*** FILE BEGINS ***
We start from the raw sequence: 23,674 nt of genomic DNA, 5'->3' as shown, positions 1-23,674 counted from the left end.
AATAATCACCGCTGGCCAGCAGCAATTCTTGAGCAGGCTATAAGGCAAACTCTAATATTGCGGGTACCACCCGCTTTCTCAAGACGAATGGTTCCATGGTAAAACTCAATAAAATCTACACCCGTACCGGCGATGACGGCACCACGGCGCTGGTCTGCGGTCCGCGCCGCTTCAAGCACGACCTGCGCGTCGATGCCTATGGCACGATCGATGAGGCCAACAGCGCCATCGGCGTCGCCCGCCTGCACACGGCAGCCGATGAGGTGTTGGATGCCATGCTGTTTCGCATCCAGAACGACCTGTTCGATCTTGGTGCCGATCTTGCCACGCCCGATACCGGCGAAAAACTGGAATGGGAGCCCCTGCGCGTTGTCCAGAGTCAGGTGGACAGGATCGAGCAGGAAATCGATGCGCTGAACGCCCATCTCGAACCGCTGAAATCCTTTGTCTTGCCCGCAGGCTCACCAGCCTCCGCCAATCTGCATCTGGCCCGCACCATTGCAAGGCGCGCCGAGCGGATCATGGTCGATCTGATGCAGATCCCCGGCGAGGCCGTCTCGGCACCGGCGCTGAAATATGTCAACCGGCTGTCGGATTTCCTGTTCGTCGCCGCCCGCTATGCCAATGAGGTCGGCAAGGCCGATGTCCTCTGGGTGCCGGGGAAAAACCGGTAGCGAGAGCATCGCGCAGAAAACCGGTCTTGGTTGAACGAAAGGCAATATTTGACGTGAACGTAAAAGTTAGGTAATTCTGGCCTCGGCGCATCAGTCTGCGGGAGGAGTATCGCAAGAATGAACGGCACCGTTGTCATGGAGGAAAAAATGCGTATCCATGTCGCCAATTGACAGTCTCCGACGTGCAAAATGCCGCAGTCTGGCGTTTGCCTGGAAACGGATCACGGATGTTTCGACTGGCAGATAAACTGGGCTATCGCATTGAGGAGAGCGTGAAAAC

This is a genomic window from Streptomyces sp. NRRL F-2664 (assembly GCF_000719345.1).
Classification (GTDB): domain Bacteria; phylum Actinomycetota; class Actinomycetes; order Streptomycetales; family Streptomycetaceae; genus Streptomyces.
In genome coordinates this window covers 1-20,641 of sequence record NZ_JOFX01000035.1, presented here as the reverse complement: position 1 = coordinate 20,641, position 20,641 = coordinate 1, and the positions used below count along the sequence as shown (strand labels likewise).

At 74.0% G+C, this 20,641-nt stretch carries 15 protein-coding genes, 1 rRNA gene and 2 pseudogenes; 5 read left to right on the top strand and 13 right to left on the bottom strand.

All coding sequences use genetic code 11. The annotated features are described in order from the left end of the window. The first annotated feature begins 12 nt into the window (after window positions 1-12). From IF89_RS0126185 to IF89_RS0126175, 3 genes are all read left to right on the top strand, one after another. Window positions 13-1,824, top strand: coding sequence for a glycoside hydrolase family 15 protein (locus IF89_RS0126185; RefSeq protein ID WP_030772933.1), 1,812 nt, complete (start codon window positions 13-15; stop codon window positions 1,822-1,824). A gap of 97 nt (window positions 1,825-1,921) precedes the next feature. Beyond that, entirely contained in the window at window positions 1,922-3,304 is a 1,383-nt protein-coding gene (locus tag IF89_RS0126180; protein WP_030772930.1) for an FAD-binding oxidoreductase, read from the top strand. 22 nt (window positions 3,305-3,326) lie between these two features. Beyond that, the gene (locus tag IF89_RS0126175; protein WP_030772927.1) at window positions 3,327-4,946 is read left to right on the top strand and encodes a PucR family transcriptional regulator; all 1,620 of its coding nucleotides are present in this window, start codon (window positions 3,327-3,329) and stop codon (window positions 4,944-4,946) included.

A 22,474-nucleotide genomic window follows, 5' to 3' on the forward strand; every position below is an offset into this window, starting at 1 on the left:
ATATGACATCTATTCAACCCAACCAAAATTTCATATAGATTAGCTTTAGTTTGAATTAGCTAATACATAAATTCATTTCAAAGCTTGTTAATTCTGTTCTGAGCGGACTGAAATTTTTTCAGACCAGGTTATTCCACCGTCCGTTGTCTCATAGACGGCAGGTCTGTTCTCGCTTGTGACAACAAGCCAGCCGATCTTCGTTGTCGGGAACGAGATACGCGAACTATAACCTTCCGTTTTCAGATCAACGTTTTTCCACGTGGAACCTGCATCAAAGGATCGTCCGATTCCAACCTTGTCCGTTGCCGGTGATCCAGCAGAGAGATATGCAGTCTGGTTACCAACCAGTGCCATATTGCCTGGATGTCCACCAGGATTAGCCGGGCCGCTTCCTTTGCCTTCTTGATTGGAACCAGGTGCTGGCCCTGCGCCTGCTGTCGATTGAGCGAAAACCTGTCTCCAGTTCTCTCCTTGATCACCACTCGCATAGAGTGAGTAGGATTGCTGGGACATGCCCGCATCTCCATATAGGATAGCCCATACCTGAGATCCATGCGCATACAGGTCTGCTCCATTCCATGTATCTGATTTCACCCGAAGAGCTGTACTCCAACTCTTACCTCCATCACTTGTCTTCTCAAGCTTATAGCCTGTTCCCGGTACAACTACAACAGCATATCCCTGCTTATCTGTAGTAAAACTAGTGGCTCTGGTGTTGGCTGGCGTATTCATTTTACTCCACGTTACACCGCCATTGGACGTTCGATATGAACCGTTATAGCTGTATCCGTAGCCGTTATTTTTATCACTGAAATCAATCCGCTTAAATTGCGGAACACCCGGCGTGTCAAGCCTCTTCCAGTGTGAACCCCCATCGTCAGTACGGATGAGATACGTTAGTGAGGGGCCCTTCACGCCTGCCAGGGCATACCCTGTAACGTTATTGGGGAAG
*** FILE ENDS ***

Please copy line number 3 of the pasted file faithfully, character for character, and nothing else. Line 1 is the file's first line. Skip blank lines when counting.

This is a genomic window from Streptomyces sp. NRRL F-2664 (assembly GCF_000719345.1).